Drink hot water, honey, lemon, and cayenne
Make a cup of hot water (like you would for tea, but NO tea) and add honey, lemon juice and a dash of cayenne pepper. This is a FABULOUS mixture for when you have to sing or speak with a sore throat. When I’m performing and losing my voice I carry thermoses of it and take constant sips!!
Now that you’ve read my advice, visit these places to read what the pros have to say:
Duke Health Voice Hygiene Tips for Performers
Duke Vocal Health PDF
Viral Sore Throat vs. Strep Throat
Do you have any remedies of your own? I’d love for you to share them with me by leaving a comment below!
Zebras in Motion
Ehlers-Danlos Syndrome and Exercise – The Impossible Combination?
One of the topics that comes up quite often in my Ehlers-Danlos* groups is exercise. We all know we need it and yet it’s so difficult to start or maintain because of the obvious resulting pain, joint laxity, and POTS symptoms. And yet without it we aren’t helping our joints because we aren’t strengthening the muscles surrounding them and we’re not improving our overall health. I’m right there with my fellow EDSers on this and I’ve been struggling for years trying to find something that works. My one constant companion (although neglected more often than not) throughout these past 30 years has been a Nordic Track machine. It’s a wonderful tool because it provides great cardio with ZERO impact! It’s always been my friend – when I choose not to ignore it. A mistake I’ve always made though was to use it in conjunction with starting a completely new exercise routine including weights and dance-like moves which always leads to soreness, joint pain/problems, and ultimately quitting – usually sooner than later. But a couple of weeks ago I made a conscious effort to start anew and NOT get ahead of myself. I’m using JUST the machine 3 or 4 times a week for 20 minutes a day, I’m drinking 80-100 oz of water a day, and I’ve SLOWLY added some stretching and light isometrics. I haven’t experienced ANY soreness and I certainly don’t feel like quitting. In fact, I’ve always avoided stairs like the plague for decades because of the knee pain and possibility of subluxing, but yesterday I purposefully took the stairs multiple times and I didn’t have ANY problems. And still no backlash today! That alone is such a HUGE accomplishment!! If you don’t suffer from joint hypermobility then you just won’t get the full impact (no pun intended) of that last statement. FYI, because of other health issues I’ve had to revamp my diet and I’ve already been eating grain and soy free for 3 years. That has also contributed greatly to my overall improved health and well-being. I also take 4-6 grams of Vitamin C a day and 400mg of chelated Magnesium and 22 mg of zinc. So can an EDSer find exercises to help pain and joint laxity? After a couple of weeks of skiing at home, I’m inclined to say yes – at least for this bendy girl!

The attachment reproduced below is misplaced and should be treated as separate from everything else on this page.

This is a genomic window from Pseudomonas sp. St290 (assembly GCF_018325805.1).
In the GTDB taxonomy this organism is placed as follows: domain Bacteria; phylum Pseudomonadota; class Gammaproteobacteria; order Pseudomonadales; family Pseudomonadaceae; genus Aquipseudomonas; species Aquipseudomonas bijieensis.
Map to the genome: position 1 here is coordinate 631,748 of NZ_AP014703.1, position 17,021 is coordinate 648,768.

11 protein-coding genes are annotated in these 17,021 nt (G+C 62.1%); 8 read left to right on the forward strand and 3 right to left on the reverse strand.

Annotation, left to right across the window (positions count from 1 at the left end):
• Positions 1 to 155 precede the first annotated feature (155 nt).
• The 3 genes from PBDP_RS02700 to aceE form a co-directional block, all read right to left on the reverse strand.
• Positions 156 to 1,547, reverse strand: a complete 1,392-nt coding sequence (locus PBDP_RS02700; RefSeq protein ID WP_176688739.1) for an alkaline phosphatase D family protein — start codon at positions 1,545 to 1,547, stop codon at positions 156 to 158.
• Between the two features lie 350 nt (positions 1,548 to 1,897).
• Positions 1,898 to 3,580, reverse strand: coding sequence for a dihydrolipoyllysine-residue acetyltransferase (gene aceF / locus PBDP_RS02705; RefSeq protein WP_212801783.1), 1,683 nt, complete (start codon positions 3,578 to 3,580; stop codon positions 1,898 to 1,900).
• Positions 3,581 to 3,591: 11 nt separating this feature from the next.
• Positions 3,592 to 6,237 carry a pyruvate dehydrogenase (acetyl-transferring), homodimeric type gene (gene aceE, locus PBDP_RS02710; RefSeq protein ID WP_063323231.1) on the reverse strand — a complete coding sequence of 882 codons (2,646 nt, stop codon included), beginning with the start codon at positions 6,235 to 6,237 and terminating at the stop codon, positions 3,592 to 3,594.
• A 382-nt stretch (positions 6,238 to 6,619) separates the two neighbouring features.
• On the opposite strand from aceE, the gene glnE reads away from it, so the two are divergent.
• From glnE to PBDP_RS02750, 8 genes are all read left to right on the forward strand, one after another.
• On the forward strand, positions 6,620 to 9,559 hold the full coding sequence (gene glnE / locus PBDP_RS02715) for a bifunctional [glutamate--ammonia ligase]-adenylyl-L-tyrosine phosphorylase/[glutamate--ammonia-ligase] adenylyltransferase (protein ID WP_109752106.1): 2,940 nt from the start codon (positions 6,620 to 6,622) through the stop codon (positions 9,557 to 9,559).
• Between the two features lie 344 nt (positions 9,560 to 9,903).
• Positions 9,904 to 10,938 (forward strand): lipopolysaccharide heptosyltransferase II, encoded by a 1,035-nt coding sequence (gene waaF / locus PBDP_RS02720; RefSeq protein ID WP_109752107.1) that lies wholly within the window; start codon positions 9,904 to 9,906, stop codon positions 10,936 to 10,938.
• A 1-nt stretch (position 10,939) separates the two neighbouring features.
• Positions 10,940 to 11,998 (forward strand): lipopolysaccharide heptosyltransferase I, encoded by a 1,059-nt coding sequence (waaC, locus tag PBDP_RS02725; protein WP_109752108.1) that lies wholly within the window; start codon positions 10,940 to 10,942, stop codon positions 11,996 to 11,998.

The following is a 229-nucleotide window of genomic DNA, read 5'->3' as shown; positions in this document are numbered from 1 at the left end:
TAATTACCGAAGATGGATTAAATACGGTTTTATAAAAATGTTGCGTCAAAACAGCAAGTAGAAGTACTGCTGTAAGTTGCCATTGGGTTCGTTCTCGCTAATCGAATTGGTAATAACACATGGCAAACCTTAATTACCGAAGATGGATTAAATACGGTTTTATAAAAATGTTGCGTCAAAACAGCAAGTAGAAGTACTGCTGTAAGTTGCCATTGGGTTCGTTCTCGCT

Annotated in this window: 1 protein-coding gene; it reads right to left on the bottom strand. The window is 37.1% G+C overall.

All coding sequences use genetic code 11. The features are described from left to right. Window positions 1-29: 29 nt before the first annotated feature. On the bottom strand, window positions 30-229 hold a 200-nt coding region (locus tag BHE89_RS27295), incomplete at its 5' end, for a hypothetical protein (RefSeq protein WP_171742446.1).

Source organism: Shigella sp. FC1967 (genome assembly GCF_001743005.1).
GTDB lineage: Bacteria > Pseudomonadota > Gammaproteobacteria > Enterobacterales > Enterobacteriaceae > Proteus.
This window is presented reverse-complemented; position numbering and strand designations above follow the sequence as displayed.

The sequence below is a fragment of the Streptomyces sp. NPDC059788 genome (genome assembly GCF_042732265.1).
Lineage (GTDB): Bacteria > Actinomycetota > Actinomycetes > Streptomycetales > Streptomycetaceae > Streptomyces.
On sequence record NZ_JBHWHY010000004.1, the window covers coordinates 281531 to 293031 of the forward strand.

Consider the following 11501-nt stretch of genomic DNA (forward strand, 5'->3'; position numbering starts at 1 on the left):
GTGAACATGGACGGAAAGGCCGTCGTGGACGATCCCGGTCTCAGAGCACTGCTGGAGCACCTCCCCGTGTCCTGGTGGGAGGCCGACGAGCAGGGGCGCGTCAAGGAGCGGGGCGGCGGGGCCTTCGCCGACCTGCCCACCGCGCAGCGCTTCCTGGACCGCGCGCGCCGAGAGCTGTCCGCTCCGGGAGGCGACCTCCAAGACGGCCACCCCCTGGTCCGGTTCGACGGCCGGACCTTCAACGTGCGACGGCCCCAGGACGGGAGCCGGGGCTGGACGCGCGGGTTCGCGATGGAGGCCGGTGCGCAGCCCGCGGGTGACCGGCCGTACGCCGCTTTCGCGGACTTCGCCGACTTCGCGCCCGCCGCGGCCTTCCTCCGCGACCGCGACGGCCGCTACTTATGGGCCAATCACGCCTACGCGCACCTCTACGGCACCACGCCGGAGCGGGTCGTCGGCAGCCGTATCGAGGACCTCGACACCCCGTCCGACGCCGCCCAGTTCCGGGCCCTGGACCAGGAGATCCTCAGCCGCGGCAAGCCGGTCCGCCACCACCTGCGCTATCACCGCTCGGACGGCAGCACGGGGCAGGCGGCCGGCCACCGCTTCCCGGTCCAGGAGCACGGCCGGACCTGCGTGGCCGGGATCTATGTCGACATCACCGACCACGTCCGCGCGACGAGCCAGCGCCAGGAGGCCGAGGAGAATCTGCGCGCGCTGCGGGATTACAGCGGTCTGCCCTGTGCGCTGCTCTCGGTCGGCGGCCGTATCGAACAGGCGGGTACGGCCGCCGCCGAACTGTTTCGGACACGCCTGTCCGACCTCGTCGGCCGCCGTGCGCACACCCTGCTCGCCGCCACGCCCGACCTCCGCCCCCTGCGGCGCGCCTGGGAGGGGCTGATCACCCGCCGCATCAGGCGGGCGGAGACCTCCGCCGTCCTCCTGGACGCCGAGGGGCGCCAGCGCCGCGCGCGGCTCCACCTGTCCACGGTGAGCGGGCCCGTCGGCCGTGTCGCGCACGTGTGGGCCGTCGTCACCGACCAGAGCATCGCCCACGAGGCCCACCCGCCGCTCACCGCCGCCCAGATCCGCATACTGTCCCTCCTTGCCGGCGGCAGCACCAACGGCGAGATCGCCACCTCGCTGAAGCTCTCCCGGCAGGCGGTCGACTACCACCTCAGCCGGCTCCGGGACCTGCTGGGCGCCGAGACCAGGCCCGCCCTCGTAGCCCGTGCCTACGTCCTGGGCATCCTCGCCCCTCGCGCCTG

*Visit the EDNF website for more information about Ehlers-Danlos Syndrome
I am NOT a medical professional and I do not intend for my statements to influence anyone to start a diet and exercise routine without proper medical care. Please do your own research, clear things with your medical professionals, and find what works for you.